Extreme Hair Therapy (EXT) for thinning hair is a 5 "step" hair loss treatment solution created by Hair Club that claims not only to rejuvenate your hair, but "rejuvenate your life". Making claims to be FDA approved, EXT claims to stimulate hair regrowth in thinning areas by keeping hair in the anagen (hair growth) phase longer.
Balding men and women seeking hair loss solutions should be careful to do their due diligence in researching all products they are considering. Is this one of the hair loss products that really works to treat baldness? Can Extreme Hair Therapy really deliver what it promises?
Below we take a look at each of the 5 “steps” and separate treatments and analyze whether or not EXT can remedy alopecia in men and women.
Step One: Moisturizing or Revitalizing Cleanser
This moisturizing shampoo is rich with vitamins and works to cleanse the scalp. Though it claims to revitalize and strengthen thinning hair, the ingredients are not listed on their website. Many hair rejuvenators and thickening agents (commonly referred to as volumizing shampoos) help to make hair appear thicker as they take on hydration and swell. Unfortunately, these thickening agents do nothing to stop the progression of male pattern baldness, even if it temporarily makes the hair shaft appear fatter.
Step Two: Enzyme Scalp Cleanser
Claiming to be a “new breakthrough”, this organic formula removes sebum oils that can sometimes hinder hair growth. Though sebum buildup, excessive dandruff, and scalp dermatitis are sometimes responsible for certain non-genetic types of balding such as diffuse alopecia or telogen effluvium, it does not promote androgenic alopecia (hereditary male or female hair loss).
Step Three: Energizing Conditioner
Adding nutrients such as proteins and wheat amino acids, this conditioner helps to promote a healthy scalp and hair growth. It should be noted that nothing in this step claims to stop hair loss or stimulate hair regrowth.
Step Four: Hair Revitalizing Complex
This dietary supplement containing Vitamins B3, D, and E, Biotin, saw palmetto and nettle root is taken twice daily, once in the morning and once at night. Some of these ingredients can also be found in several other hair loss products such as Provillus, Procerin, and Avacor.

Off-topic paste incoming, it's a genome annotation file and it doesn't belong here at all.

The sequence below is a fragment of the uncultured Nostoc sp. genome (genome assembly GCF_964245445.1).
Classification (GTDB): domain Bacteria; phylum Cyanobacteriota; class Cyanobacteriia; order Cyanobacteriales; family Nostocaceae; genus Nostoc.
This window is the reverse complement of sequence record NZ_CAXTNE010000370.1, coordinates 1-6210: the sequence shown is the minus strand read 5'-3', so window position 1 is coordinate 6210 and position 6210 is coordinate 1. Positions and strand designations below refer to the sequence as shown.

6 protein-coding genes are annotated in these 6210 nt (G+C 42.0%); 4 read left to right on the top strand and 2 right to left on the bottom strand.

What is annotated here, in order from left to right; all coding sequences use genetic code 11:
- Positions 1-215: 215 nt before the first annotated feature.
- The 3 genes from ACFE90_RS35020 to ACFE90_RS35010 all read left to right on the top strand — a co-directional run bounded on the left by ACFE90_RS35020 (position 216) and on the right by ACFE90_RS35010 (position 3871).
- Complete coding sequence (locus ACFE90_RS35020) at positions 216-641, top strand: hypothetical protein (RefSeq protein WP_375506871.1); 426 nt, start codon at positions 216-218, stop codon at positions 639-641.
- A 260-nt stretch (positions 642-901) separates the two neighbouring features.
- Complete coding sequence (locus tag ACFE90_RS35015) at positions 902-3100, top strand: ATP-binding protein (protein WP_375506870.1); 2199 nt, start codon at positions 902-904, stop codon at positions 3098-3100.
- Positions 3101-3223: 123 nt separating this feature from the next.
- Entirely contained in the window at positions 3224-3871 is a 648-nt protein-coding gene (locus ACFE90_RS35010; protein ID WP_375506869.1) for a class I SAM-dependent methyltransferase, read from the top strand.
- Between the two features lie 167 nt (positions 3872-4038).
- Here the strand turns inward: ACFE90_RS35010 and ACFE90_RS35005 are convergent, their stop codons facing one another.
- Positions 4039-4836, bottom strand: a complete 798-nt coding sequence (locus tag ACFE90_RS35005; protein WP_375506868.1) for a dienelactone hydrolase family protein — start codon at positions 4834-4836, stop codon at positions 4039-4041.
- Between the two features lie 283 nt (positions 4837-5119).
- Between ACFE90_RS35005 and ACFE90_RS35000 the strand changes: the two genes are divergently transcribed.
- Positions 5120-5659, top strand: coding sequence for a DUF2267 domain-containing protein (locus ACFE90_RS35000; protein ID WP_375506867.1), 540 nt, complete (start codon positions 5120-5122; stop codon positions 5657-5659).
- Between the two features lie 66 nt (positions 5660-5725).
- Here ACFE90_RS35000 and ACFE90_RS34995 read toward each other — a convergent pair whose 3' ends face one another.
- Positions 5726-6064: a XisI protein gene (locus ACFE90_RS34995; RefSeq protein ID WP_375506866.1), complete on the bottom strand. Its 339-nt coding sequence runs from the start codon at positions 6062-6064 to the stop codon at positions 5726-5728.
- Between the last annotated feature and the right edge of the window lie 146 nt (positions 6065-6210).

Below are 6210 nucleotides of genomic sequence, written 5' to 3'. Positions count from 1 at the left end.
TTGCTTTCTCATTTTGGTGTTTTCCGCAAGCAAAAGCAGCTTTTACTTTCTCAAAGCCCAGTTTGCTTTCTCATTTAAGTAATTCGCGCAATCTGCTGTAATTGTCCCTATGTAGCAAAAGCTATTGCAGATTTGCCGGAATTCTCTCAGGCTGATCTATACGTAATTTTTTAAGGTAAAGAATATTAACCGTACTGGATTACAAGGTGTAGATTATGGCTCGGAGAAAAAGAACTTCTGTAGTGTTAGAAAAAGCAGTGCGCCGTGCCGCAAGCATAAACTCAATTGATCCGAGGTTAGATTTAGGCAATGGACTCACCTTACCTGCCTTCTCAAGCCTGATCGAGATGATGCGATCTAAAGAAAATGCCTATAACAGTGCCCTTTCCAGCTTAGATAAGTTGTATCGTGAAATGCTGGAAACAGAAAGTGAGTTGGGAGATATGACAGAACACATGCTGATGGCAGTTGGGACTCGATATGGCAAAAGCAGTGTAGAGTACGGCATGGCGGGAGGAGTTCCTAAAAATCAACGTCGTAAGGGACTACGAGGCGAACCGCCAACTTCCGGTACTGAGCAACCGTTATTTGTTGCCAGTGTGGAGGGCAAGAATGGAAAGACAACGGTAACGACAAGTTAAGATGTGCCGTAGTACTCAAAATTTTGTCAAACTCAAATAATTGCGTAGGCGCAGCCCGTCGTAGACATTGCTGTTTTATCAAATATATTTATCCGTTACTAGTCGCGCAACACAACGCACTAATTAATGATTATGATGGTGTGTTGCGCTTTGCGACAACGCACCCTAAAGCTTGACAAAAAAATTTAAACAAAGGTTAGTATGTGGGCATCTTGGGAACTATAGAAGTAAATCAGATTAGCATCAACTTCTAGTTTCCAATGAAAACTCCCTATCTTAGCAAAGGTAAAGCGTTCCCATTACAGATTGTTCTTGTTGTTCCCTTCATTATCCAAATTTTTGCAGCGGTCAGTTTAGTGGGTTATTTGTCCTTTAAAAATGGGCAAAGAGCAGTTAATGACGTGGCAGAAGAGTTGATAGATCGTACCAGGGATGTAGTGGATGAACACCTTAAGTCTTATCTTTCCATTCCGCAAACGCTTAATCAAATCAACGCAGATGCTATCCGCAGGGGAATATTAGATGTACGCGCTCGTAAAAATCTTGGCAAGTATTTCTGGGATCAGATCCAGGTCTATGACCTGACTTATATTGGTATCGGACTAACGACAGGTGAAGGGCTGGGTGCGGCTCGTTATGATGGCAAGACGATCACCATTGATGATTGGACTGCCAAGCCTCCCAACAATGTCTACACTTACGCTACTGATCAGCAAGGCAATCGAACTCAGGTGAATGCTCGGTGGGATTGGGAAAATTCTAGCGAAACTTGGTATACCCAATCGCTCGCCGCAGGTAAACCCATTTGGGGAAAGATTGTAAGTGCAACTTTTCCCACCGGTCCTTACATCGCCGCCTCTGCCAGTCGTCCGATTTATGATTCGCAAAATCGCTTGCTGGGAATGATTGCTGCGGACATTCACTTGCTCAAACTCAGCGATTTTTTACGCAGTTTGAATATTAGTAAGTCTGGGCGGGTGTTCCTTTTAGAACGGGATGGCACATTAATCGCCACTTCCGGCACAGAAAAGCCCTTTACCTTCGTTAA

Though some of these ingredients work to treat benign prostatic hyperplasis (BPH) in men by inhibiting DHT (the hormone responsible for female and male pattern baldness), no formal clinical studies have been performed on successful hair loss treatment. It should be noted that tocotrienol molecules in Vitamin E may effectively treat alopecia but its counterpart tocopherol (commonly found in alternative herbal hair loss treatments such as HairMax MD), is not supported. Additionally, because there are no regulations on herbal medications in the United States, the daily recommended value and dosage in Extreme Hair Therapy is based on something other than FDA regulation.
Step Five: Minoxidil (2% or 5%)
Minoxidil (the active ingredient in Rogaine and Xandrox) is an FDA approved hair regrowth formula and is used by many balding men and women with great success. Because Extreme Hair Therapy includes this, they are legally allowed to claim it to be FDA approved.
Unfortunately, this information is not available on the Hair Club website. Upon calling the toll free number for this information, we are told that we must schedule a consultation with a Hair Club specialist. Customer service representatives are apparently not provided with this information.
No EXT side effects are reported on the Hair Club website however, Minoxidil may cause scalp irritation or redness, chest pain, a rapid heartbeat, faintness, swelling of the hands and/or feet, and unwanted facial hair growth. Be sure to discuss the use of herbal medication with your physician before taking them. Saw Palmetto should be avoided by pregnant women with hair loss.
The only FDA proven ingredient in Hair Club’s Extreme Hair Therapy hair loss treatment is Minoxidil. Though Saw Palmetto and nettle root may be effective in treating men with an enlarged prostate by inhibiting DHT, no formal tests have been performed on them.
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